Reducing losses can be a blow to the ego, but it can help prevent more catastrophic losses than you might experience if you decide to “get off the boat.”

If you are faced with this situation, learn to see grief as a learning experience that can help you make better decisions in the future.

Aversion to loss

Loss aversion is closely related to fear of grief. Imagine, once again, keeping yourself in insufficient stock. Why don’t you sell it?

Loss aversion refers to the fear you might experience that stocks might rebound quickly; if you did, you would lose those profits by selling too soon.

While this may be possible, the final decision should be based on careful research into the company’s history and current financial information, not just the hope of a speedy return to profitability.

For missing

Fear can influence your choices in another way: the fear of getting lost or, ultimately, “FOMO”. We’ve all heard the stories of companies that start small and then make a meteoric rise.

Amazon, for example, opened for just $ 18 per share in 1997. If you had then invested $ 1,000 in shares of Amazon, you would be insured today at more than $ 1.3 million.

These overnight success stories raise hopes that you too can enter the ground floor. There is nothing wrong, of course, and your existing portfolio can be easily increased with some of these investments.

But your financial FOMO could easily tempt you to invest too much in a startup that seems like a “safe bet.”

It is seldom advisable to invest in individual stocks, and while we remember the success stories of Apple and Amazon, investors are inclined to forget about the failures of companies like Pets.com or GeoCities.

Excessive reactions based on greed and fear

Newer investors can easily be impressed by rapid market fluctuations. For example, if an action suddenly increases, it can build confidence that it will continue in that direction. Greed drives you to invest in this company, hoping to overcome the wave of its growing success. Conversely, you may notice that one of the shares in your portfolio falls unexpectedly. Fear can force you to sell these shares to mitigate your losses.

At the risk of sounding like a record-breaking, these two reactions can be addressed with careful planning and research.

Of course, in some cases, your “gut” may be right, and recent stock performance is part of a larger trend that requires you to act. But in many other cases, the fluctuations of a volatile market are cyclical and, by investing in the long run, the maximum return on their investments can be obtained.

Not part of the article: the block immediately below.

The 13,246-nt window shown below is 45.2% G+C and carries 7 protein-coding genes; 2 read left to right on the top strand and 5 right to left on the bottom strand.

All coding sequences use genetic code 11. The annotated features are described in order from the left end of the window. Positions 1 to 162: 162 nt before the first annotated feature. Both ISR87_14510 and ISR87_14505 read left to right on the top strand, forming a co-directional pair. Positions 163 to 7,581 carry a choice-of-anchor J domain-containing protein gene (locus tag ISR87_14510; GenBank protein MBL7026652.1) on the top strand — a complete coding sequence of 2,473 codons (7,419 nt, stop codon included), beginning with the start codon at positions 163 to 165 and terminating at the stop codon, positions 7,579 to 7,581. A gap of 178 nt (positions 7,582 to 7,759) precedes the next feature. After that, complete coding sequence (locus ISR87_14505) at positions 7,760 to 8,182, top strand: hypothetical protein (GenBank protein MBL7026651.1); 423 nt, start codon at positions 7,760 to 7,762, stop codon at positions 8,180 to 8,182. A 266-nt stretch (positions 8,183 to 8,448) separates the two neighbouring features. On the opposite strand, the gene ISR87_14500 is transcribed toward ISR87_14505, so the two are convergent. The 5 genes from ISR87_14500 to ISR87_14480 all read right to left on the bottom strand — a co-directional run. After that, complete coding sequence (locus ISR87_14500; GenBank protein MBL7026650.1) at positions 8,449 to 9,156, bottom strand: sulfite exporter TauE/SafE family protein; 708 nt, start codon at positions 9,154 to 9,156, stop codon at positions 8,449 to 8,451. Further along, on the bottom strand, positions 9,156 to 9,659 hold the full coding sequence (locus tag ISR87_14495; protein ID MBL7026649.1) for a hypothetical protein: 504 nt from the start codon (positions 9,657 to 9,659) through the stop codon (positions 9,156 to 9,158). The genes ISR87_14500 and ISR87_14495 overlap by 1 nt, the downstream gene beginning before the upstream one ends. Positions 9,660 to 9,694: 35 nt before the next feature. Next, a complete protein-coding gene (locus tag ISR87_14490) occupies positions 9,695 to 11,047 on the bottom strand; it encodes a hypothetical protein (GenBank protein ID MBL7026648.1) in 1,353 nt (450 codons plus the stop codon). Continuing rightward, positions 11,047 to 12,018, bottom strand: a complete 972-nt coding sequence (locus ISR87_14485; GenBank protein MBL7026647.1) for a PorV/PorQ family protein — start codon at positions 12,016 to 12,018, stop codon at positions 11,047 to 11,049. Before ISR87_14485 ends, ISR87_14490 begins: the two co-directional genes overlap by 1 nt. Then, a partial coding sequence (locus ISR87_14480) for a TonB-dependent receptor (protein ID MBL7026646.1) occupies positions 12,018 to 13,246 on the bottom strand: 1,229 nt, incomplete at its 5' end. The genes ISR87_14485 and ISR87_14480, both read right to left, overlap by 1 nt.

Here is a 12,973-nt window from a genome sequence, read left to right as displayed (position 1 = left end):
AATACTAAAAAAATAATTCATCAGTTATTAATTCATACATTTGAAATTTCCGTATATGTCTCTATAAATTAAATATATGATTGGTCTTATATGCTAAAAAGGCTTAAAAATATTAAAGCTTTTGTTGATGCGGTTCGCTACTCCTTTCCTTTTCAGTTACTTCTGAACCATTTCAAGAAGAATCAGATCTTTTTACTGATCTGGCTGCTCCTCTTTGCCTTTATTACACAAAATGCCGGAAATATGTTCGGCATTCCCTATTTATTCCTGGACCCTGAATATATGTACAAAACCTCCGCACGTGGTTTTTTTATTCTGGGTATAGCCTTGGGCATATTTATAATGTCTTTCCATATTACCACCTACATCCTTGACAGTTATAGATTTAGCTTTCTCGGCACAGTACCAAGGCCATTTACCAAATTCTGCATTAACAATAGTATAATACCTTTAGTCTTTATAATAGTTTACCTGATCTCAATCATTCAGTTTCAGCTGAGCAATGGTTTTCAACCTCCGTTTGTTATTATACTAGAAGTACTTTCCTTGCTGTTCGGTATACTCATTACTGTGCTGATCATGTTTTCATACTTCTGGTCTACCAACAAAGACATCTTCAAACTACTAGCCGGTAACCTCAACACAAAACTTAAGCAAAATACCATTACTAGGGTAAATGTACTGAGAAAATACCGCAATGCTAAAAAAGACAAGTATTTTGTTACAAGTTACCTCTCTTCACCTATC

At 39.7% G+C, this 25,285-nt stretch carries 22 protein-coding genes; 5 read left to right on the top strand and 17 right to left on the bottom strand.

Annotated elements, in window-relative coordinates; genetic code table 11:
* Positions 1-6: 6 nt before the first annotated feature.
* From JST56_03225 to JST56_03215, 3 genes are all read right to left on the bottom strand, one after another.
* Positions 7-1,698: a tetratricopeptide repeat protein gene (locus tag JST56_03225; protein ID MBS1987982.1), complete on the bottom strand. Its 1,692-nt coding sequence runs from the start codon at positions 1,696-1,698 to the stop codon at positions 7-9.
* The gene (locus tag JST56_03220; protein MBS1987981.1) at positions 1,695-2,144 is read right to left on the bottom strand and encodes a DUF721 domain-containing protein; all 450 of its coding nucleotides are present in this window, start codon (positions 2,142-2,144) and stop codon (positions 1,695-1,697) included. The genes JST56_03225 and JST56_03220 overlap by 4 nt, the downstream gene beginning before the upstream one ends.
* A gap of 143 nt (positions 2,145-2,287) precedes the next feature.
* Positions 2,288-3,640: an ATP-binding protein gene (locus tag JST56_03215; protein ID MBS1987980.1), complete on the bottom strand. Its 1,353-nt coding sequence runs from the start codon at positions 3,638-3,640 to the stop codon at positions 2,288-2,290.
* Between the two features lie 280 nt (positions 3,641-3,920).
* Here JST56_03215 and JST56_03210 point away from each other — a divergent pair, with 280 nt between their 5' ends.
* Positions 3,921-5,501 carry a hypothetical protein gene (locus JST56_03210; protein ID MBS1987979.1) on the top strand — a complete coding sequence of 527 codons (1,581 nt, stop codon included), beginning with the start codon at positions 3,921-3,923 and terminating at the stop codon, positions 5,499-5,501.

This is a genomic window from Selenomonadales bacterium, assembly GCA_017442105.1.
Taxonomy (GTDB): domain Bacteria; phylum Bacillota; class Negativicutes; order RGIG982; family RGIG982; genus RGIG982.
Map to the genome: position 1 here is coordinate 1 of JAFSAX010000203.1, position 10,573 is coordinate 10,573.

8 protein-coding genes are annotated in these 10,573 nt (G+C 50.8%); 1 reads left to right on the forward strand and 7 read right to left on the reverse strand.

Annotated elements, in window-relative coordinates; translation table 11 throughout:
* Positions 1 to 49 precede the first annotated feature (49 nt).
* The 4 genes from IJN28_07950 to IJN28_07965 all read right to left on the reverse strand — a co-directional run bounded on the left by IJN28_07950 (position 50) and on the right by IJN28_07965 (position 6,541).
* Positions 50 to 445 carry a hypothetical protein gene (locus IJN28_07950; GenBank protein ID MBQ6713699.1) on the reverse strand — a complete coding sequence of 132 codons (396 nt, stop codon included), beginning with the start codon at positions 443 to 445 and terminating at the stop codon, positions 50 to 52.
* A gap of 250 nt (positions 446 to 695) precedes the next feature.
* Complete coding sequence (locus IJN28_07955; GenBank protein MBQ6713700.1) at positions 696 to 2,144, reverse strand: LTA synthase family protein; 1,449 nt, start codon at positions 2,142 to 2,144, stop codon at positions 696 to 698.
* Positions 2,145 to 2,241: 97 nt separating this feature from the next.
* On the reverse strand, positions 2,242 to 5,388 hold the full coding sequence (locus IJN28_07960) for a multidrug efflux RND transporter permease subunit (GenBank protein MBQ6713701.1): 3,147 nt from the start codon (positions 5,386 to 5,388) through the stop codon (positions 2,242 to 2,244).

Psychology of stock trading: learning to be a “satisfactory”

Stock market psychology is not too complex. Notice how many previous examples revolve around the fear or hope of big returns. But for others, the sheer perspective of selecting actions can be an exercise in anxiety.

Remember the previous example of Derek Thompson? Thompson noted that some people fall into the category of “maximizers,” trying to make the right decision.

Maximizers are seldom happy with their decisions, they always wonder about the path that has not been taken. Investors may also be to blame, striving so hard to maximize their decisions that they are dissatisfied with their investments and spending their days wondering “what if?”

Thompson suggests that there is another type of consumer: the “satisfied”. This is not a typo; Thompson is inventing a word that combines the words “satisfy” and “enough.”

Good investors are “satisfactory.” They do their due diligence, but are also willing to make a firm decision about their investments.

That’s not to say you can’t make adjustments along the way, but if you take that approach, you can avoid many of the stock trading psychology issues we highlighted earlier and learn how to be a wiser and happier investor.

stock chart

Invest wisely with Gorilla Trades

Hopefully, you have gained some insight into this overview of stock market psychology.

Many of the challenges associated with trade psychology can be overcome with the right research tools. Gorilla Trades members have exclusive access to the best tools in the industry, which can be used to optimize portfolios and become a smart investor.

Sign up today and take advantage of our free 30-day trial. We are confident that with our content and resources, you can become the type of investor you have always wanted to be.